Pete Cosey (68) guitarist who played on many blues and R&B records in the ‘60s but became best known for his work in Miles Davis’s electric band of 1973-75, contributing a distorted sound punctuated by the wah-wah pedal. Cosey died of complications from surgery, in Chicago, Illinois on May 30, 2012.

Richard Dawson (79) British actor and comedian who kissed all the female contestants as host (1977-85, ‘94-95) of the TV game show Family Feud. Dawson earlier had made his mark in the ‘60s sitcom hit Hogan’s Heroes, which got laughs from a Nazi PoW camp whose prisoners hoodwink their captors. He died of esophageal cancer in Los Angeles, California on June 2, 2012.

Edgar (Buddy) Freitag (80) theater producer who helped to back some of Broadway’s most buzzed-about shows, including The Drowsy Chaperone, Memphis, and The Goat, or Who is Sylvia?. Freitag died of a brain tumor less than two weeks before the Tony Awards, with several of his shows—including the hit revival of Porgy & Bess, Nice Work If You Can Get It, and End of the Rainbow—vying for top honors, in New York City on May 30, 2012.

Kathryn Joosten (72) Desperate Housewives actress who won two Emmys for her supporting role as Karen McCluskey, a nosy neighbor on the recently ended hit show. Like her character, Joosten died of lung cancer, in Westlake Village, California on June 2, 2012.

Michael O'Neill (89) former New York Daily News editor-in-chief who oversaw coverage of the city’s financial crisis in the ‘70s. O’Neill’s tenure included the famous headline on Oct. 30, 1975 about President Gerald Ford’s speech denying the city money during the financial crisis: FORD TO CITY: DROP DEAD. He died of pulmonary fibrosis in Scarsdale, New York on May 29, 2012.

Randy Paar (63) successful Manhattan lawyer remembered by many ‘50s and ’60s TV viewers as the cute, precocious little girl whom her father, second Tonight Show host Jack Paar (d. 2004), introduced to a national audience in his monologues and home movies. Randy Paar died three days after falling off a platform at Grand Central Terminal and hitting her head, in New York City on June 2, 2012.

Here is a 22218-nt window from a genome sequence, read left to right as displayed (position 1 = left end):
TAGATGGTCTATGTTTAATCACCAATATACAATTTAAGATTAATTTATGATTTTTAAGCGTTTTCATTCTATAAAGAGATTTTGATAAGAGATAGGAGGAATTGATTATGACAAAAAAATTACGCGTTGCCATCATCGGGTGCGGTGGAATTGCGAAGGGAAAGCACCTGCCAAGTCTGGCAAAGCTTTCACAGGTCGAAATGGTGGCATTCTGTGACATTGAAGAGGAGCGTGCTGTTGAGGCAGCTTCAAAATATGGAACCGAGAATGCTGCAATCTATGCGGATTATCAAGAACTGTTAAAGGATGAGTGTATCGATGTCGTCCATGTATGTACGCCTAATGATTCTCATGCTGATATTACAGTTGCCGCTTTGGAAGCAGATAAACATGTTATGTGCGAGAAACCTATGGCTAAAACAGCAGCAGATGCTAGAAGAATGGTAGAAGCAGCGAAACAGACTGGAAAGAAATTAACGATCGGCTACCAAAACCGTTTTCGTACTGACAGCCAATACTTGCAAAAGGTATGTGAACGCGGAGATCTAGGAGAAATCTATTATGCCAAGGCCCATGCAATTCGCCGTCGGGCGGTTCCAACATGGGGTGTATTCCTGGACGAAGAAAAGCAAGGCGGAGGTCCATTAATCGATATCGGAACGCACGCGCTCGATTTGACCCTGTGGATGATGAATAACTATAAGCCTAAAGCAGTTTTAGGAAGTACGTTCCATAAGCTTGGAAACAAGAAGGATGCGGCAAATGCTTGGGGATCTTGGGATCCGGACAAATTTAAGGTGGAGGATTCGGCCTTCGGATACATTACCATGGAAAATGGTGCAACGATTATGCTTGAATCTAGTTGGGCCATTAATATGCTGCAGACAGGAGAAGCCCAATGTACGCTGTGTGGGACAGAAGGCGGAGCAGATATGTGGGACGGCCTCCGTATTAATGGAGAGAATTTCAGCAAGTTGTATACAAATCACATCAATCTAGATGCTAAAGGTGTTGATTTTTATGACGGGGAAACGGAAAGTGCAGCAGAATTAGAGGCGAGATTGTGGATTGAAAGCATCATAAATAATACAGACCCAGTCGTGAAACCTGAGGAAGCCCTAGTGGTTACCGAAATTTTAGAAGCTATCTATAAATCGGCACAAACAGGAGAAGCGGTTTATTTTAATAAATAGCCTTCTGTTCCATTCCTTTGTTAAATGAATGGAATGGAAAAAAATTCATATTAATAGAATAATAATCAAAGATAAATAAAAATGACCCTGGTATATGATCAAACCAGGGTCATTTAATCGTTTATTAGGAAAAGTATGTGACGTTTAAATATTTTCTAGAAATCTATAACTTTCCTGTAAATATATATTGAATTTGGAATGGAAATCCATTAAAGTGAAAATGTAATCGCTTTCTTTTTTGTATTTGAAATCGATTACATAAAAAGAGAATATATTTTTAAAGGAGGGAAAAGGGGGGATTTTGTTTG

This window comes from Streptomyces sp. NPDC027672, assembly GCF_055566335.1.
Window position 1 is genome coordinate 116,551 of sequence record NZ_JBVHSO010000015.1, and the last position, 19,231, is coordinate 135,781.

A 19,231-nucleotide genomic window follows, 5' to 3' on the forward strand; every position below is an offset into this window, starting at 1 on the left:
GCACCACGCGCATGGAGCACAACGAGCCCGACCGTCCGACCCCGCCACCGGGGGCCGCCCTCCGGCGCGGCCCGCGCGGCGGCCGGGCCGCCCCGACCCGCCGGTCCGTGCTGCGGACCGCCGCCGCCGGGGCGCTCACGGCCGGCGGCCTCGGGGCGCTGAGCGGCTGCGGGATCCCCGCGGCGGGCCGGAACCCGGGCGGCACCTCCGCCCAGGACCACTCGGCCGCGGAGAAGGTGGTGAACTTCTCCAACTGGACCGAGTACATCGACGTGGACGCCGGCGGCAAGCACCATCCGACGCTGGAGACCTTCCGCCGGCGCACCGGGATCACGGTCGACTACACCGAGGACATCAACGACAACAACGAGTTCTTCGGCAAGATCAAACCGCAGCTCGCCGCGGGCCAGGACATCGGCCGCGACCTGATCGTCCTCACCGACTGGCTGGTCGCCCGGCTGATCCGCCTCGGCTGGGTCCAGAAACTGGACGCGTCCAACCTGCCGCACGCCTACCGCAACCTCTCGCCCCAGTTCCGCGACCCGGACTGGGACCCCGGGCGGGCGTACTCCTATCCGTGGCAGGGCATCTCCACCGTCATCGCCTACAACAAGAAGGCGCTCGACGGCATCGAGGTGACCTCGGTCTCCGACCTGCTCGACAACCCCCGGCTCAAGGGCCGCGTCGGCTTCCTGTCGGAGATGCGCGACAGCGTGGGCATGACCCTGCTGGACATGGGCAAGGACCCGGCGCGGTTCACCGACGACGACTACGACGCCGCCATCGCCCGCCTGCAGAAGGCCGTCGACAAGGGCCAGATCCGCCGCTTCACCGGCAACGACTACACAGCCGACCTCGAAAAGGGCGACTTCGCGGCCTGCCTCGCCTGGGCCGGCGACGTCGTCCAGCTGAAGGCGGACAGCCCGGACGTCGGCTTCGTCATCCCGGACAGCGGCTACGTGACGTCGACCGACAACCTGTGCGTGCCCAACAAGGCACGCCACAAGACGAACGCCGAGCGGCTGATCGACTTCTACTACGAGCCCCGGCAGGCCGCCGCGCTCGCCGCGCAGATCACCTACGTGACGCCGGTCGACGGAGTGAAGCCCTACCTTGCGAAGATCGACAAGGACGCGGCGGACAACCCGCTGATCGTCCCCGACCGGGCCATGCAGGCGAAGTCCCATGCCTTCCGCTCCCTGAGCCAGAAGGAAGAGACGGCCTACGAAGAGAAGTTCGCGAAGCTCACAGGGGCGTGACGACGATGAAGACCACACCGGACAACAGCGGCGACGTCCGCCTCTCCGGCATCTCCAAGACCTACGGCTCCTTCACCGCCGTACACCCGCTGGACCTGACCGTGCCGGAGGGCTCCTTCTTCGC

Jim Paratore (58) TV producer and executive. Paratore was president (1992-2006) of Telepictures, a production arm of Warner Bros. Television; during that time he was heavily involved with the creation and launching of The Ellen DeGeneres Show, The Rosie O’Donnell Show, and The Bachelor. He died of a heart attack while cycling in France, on May 29, 2012.

Kaneto Shindo (100) Japanese filmmaker whose work was haunted by the wartime devastation of his native Hiroshima. The director of nearly 50 pictures—his most recent, the World War II melodrama Postcard, was released in 2010—Shindo was the oldest active filmmaker in Japan. He died in Tokyo, Japan on May 29, 2012.

Arthel Lane (Doc) Watson (89) Grammy-winning folk musician whose lightning-fast style of flatpicking influenced guitarists around the world for more than 50 years. Blinded by an eye infection at age 1, Watson recently underwent abdominal surgery and died in Winston-Salem, North Carolina on May 29, 2012.

Audrey Young (89) singer-actress in the ‘40s who donated $5 million to the UCLA Hammer Museum in Westwood, Calif. to create the Billy Wilder Theater in memory of her late husband, the director of classic films like The Lost Weekend and Some Like It Hot, who died in 2002. Young died in Los Angeles, California on June 1, 2012.

Politics and Military

Adolfo Calero (80) leader of the American-backed contra rebels who fought Nicaragua’s revolutionary Sandinista government in the early ‘80s and eventually achieved its ouster through democratic elections. Calero died of pneumonia in Managua, Nicaragua on June 2, 2012.


LeRoy Ellis (72) center who played 14 years (1962-76) in the NBA after a standout career at St. John’s University. Ellis appeared in 1,048 NBA games with the Lakers, Baltimore, Portland, and Philadelphia. He died of prostate cancer in Portland, Oregon on June 2, 2012.

Johnie Kirton (26) fullback with the San Jose SaberCats of the Arena Football League. Kirton also played for the Chicago Rush, the Arizona Rattlers, and the SaberCats during three seasons in the AFL. He was found dead in Santa Clara, California on May 28, 2012.

Johnny Tapia (45) five-time boxing champion whose career was marked by cocaine addiction, alcohol, depression, and run-ins with the law. Tapia won five championships in three weight classes: the WBA bantamweight title, the IBF and WBO junior bantamweight titles, and the IBF featherweight belt. He was found dead at his home in Albuquerque, New Mexico on May 27, 2012.

Jack Twyman (78) basketball Hall of Famer, one of the NBA’s top scorers in the ‘50s who in 1958 became legal guardian of a paralyzed teammate, Maurice Stokes (d. 1970), to help him receive medical benefits. Twyman died of an aggressive form of blood cancer in Cincinnati, Ohio on May 30, 2012.

Orlando Woolridge (52) basketball forward who made a reputation over 13 NBA seasons (1981-94) as a top scorer and one of the original alley-oop artists. Known for his high-flying dunks and ability to throw down lob passes in the open court, the 6-foot-9 Woolridge played for the Chicago Bulls, Los Angeles Lakers, Philadelphia, Denver, Milwaukee, and Detroit. He died of a chronic heart condition in Mansfield, Louisiana on May 31, 2012.